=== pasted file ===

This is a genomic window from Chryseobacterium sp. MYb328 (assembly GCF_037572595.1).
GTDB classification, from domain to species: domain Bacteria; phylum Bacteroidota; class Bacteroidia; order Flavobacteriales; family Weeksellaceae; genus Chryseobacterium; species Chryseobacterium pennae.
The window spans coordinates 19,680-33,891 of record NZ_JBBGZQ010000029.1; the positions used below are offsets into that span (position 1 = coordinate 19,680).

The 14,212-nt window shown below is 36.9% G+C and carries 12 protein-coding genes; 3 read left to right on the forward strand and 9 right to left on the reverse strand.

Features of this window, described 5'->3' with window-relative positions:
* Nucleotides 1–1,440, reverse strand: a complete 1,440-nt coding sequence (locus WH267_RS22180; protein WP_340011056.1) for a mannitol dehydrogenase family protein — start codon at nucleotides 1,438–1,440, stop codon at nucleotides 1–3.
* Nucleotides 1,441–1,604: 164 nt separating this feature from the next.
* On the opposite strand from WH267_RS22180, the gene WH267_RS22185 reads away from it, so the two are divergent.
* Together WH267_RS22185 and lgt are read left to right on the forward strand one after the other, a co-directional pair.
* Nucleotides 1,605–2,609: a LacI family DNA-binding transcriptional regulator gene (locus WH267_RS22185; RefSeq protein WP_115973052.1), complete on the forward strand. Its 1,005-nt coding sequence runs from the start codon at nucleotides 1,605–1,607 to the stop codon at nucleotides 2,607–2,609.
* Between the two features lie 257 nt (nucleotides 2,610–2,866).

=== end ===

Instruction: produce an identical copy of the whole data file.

This is a genomic window from Chryseobacterium sp. MYb328 (assembly GCF_037572595.1).
GTDB classification, from domain to species: domain Bacteria; phylum Bacteroidota; class Bacteroidia; order Flavobacteriales; family Weeksellaceae; genus Chryseobacterium; species Chryseobacterium pennae.
The window spans coordinates 19,680-33,891 of record NZ_JBBGZQ010000029.1; the positions used below are offsets into that span (position 1 = coordinate 19,680).

The 14,212-nt window shown below is 36.9% G+C and carries 12 protein-coding genes; 3 read left to right on the forward strand and 9 right to left on the reverse strand.

Features of this window, described 5'->3' with window-relative positions:
* Nucleotides 1–1,440, reverse strand: a complete 1,440-nt coding sequence (locus WH267_RS22180; protein WP_340011056.1) for a mannitol dehydrogenase family protein — start codon at nucleotides 1,438–1,440, stop codon at nucleotides 1–3.
* Nucleotides 1,441–1,604: 164 nt separating this feature from the next.
* On the opposite strand from WH267_RS22180, the gene WH267_RS22185 reads away from it, so the two are divergent.
* Together WH267_RS22185 and lgt are read left to right on the forward strand one after the other, a co-directional pair.
* Nucleotides 1,605–2,609: a LacI family DNA-binding transcriptional regulator gene (locus WH267_RS22185; RefSeq protein WP_115973052.1), complete on the forward strand. Its 1,005-nt coding sequence runs from the start codon at nucleotides 1,605–1,607 to the stop codon at nucleotides 2,607–2,609.
* Between the two features lie 257 nt (nucleotides 2,610–2,866).